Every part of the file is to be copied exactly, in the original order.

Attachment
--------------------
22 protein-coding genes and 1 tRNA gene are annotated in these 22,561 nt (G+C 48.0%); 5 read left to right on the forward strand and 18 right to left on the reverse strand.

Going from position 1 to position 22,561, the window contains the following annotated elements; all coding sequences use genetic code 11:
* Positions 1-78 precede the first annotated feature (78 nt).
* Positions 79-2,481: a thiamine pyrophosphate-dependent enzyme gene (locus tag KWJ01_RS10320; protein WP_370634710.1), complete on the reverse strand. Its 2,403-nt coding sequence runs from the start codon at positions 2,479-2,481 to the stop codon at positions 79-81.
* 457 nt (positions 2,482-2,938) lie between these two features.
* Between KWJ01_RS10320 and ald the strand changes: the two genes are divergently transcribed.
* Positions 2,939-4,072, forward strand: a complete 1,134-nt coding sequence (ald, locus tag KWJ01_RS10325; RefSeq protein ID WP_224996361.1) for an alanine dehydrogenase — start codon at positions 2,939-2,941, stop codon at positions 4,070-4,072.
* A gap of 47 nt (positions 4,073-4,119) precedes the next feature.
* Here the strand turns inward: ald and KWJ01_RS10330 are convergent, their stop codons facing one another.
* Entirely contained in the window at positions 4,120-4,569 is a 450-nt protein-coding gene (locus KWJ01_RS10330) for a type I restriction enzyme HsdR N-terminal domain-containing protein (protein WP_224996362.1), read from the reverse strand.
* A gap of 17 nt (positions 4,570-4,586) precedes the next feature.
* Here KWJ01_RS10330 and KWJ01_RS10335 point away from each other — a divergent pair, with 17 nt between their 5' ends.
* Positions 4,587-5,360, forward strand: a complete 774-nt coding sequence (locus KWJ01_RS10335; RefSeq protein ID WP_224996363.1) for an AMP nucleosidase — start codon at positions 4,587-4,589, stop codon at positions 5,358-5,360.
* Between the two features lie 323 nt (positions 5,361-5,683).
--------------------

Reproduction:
22 protein-coding genes and 1 tRNA gene are annotated in these 22,561 nt (G+C 48.0%); 5 read left to right on the forward strand and 18 right to left on the reverse strand.

Going from position 1 to position 22,561, the window contains the following annotated elements; all coding sequences use genetic code 11:
* Positions 1-78 precede the first annotated feature (78 nt).
* Positions 79-2,481: a thiamine pyrophosphate-dependent enzyme gene (locus tag KWJ01_RS10320; protein WP_370634710.1), complete on the reverse strand. Its 2,403-nt coding sequence runs from the start codon at positions 2,479-2,481 to the stop codon at positions 79-81.
* 457 nt (positions 2,482-2,938) lie between these two features.
* Between KWJ01_RS10320 and ald the strand changes: the two genes are divergently transcribed.
* Positions 2,939-4,072, forward strand: a complete 1,134-nt coding sequence (ald, locus tag KWJ01_RS10325; RefSeq protein ID WP_224996361.1) for an alanine dehydrogenase — start codon at positions 2,939-2,941, stop codon at positions 4,070-4,072.
* A gap of 47 nt (positions 4,073-4,119) precedes the next feature.
* Here the strand turns inward: ald and KWJ01_RS10330 are convergent, their stop codons facing one another.
* Entirely contained in the window at positions 4,120-4,569 is a 450-nt protein-coding gene (locus KWJ01_RS10330) for a type I restriction enzyme HsdR N-terminal domain-containing protein (protein WP_224996362.1), read from the reverse strand.
* A gap of 17 nt (positions 4,570-4,586) precedes the next feature.
* Here KWJ01_RS10330 and KWJ01_RS10335 point away from each other — a divergent pair, with 17 nt between their 5' ends.
* Positions 4,587-5,360, forward strand: a complete 774-nt coding sequence (locus KWJ01_RS10335; RefSeq protein ID WP_224996363.1) for an AMP nucleosidase — start codon at positions 4,587-4,589, stop codon at positions 5,358-5,360.
* Between the two features lie 323 nt (positions 5,361-5,683).